Their job is to prevent and solve crimes, and anything that obstructs those two goals should be done away with (in their view).

          In a cop's perfect world, they'd be able to just walk into your house and look around. They'd be able to stop people on the street and frisk them. And of course they should be able to use license plate scanners, and have unrestricted access to the data forever.

          So of course they they think should be able to look through anyone's phone.

      • He was in charge when most of the current Prism bullshit got put into place. You really think that is a good idea.

        He was also in charge when the decision against the Clipper chip was made.

        The guy has one interest: National security. He doesn't care about privacy, about finding some kidnapper, anything like that. Just national security.

        So he tells everyone who wants to hear that what the FBI wants Apple to do is damaging national security. As I said, the guy doesn't do "think of the children", he does national security.

    • No, because he's an idiot:

      "You can argue this on constitutional grounds. Does the government have the right to do this? Frankly, I think the government does have a right to do it."

      Frankly, this clown is wrong.

      "You can do balancing privacy and security dead men don't have a right to privacy."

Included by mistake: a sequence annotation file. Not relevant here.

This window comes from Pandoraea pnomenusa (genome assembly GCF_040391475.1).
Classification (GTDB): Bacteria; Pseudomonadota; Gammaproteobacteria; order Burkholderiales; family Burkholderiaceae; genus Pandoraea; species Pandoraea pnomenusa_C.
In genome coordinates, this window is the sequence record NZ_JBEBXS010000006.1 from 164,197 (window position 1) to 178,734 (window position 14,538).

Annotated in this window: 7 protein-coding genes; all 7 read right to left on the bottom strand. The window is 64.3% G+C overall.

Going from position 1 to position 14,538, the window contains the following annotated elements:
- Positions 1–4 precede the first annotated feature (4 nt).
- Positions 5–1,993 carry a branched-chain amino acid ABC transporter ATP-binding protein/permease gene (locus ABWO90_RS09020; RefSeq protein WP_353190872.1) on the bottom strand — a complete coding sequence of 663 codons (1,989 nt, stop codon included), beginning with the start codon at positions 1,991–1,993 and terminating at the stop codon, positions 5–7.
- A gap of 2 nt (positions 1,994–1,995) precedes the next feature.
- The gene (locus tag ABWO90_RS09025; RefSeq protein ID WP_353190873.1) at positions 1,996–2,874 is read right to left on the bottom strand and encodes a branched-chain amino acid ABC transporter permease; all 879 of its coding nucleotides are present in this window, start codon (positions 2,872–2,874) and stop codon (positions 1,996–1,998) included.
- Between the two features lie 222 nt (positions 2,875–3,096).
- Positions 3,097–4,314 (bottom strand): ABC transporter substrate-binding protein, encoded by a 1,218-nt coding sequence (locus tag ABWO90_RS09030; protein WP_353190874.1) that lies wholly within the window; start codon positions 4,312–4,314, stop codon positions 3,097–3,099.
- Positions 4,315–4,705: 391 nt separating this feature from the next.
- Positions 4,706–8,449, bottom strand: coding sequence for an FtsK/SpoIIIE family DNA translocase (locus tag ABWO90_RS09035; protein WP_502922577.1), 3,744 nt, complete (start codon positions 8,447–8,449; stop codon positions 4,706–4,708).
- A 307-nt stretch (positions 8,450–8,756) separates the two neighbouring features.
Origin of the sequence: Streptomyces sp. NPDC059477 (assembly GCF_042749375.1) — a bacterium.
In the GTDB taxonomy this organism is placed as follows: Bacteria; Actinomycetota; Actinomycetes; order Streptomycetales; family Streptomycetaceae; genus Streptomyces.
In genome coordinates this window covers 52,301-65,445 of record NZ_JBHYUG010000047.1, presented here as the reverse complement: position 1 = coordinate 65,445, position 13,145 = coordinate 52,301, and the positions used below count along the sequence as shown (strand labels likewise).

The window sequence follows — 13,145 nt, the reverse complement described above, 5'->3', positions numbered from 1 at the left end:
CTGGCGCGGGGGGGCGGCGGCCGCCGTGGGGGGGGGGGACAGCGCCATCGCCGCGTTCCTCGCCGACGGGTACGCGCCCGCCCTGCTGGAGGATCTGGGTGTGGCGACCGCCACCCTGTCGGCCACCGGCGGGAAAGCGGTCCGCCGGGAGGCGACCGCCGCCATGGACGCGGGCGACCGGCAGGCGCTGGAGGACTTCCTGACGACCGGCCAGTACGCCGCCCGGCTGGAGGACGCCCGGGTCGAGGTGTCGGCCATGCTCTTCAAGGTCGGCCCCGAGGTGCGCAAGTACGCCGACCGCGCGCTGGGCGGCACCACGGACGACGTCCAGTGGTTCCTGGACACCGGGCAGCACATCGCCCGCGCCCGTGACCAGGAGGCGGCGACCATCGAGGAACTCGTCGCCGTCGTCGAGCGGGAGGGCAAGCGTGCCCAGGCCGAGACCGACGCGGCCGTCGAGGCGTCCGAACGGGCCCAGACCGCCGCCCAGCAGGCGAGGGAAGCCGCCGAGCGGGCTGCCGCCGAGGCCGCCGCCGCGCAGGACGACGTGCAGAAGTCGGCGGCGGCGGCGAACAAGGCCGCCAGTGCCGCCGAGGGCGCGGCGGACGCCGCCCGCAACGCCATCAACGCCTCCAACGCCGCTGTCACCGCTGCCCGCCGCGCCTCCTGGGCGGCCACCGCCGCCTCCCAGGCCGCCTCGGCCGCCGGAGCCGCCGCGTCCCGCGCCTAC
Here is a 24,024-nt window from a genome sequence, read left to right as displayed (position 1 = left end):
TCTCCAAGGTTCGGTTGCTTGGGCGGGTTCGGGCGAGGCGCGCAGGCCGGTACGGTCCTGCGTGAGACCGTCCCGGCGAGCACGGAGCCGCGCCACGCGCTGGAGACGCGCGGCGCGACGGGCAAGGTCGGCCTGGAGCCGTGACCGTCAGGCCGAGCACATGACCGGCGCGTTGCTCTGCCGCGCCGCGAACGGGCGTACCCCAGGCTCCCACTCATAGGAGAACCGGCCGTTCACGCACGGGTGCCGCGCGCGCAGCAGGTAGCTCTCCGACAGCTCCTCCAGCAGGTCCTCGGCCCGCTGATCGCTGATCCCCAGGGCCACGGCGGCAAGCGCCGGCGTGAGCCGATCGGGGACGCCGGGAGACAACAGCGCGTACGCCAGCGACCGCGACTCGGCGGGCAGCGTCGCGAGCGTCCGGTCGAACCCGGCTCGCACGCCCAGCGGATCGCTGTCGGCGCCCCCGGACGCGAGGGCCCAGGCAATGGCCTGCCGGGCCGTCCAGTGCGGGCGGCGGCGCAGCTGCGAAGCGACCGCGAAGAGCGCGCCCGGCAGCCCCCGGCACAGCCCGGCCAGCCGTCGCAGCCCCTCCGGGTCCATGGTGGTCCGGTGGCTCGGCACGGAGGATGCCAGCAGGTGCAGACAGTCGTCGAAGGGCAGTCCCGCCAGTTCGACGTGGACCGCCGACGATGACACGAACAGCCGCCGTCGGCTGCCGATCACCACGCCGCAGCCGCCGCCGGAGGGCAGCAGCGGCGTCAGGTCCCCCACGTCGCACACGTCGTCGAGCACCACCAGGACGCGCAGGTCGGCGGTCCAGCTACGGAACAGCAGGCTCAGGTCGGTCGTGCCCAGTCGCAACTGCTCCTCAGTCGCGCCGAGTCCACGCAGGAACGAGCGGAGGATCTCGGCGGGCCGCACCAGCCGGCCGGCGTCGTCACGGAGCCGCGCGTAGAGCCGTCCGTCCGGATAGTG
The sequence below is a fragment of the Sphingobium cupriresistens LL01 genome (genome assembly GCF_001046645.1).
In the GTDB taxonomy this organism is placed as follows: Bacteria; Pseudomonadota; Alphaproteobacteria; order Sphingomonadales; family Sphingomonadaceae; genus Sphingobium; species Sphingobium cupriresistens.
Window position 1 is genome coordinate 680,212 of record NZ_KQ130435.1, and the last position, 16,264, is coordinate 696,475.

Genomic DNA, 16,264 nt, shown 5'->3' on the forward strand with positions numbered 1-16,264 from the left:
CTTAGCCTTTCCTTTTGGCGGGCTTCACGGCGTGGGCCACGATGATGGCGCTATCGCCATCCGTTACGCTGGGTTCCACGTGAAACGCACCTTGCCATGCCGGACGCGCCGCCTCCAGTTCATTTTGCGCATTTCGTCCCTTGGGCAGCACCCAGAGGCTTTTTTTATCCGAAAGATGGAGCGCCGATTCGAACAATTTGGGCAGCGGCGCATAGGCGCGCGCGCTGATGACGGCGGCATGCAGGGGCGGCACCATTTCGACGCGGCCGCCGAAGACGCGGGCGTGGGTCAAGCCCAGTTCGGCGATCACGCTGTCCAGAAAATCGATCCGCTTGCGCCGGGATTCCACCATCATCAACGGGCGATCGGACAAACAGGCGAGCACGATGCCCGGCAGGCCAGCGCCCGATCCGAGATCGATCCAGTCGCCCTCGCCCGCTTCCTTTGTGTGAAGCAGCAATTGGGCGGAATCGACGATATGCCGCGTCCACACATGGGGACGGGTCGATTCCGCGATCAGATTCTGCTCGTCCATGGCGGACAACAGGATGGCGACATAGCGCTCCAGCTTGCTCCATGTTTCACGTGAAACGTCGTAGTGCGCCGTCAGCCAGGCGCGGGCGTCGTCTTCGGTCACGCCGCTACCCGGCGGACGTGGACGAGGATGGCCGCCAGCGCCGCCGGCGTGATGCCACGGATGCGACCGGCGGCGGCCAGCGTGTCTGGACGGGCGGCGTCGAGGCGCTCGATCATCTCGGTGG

Wrong again.

      "My lens is the security lens, and frankly, it's a close but clear call that Apple's right on just raw security grounds."

      Frankly, it's not a close call at all. (And this guy uses "frankly" way too often.)

      • The government has a right to read what's on the phone, given either a warrant or permission from the owner of the phone, which is the dead guy's employer. You can object to how warrants are issued, and I'd be with you there, but the government has a right to try to get any information with the proper authorization.

        What the Feds don't have is the ability to read what's on the phone, and the question is whether Apple should have to damage the security of their product to allow government fishing expediti

        • Permission from the owner of the phone would not give them the authority to search the user's personal files when there's an expectation of privacy, just like permission from a telco doesn't grant the government the authority to eavesdrop on all calls or permission from the post master doesn't let them open your mail. And the use of encryption is about as explicit a declaration of privacy as you can get.
          Further, they can't legally force the user to unlock the phone because of the 5th amendment. (Yes, judg